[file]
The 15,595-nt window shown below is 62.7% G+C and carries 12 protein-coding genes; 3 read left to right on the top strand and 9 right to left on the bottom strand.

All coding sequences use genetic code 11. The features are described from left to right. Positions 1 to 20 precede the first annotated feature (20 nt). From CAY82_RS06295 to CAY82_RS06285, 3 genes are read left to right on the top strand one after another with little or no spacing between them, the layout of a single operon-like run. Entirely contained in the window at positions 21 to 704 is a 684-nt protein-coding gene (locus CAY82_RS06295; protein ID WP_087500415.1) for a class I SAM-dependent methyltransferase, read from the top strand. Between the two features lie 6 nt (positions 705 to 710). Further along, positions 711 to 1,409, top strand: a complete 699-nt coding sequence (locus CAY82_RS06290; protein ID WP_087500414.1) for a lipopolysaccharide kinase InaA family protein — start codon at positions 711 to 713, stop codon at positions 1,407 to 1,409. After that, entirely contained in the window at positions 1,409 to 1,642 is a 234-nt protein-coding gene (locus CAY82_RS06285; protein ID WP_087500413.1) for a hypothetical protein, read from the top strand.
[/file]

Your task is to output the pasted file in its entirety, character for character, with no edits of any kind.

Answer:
The 15,595-nt window shown below is 62.7% G+C and carries 12 protein-coding genes; 3 read left to right on the top strand and 9 right to left on the bottom strand.

All coding sequences use genetic code 11. The features are described from left to right. Positions 1 to 20 precede the first annotated feature (20 nt). From CAY82_RS06295 to CAY82_RS06285, 3 genes are read left to right on the top strand one after another with little or no spacing between them, the layout of a single operon-like run. Entirely contained in the window at positions 21 to 704 is a 684-nt protein-coding gene (locus CAY82_RS06295; protein ID WP_087500415.1) for a class I SAM-dependent methyltransferase, read from the top strand. Between the two features lie 6 nt (positions 705 to 710). Further along, positions 711 to 1,409, top strand: a complete 699-nt coding sequence (locus CAY82_RS06290; protein ID WP_087500414.1) for a lipopolysaccharide kinase InaA family protein — start codon at positions 711 to 713, stop codon at positions 1,407 to 1,409. After that, entirely contained in the window at positions 1,409 to 1,642 is a 234-nt protein-coding gene (locus CAY82_RS06285; protein ID WP_087500413.1) for a hypothetical protein, read from the top strand.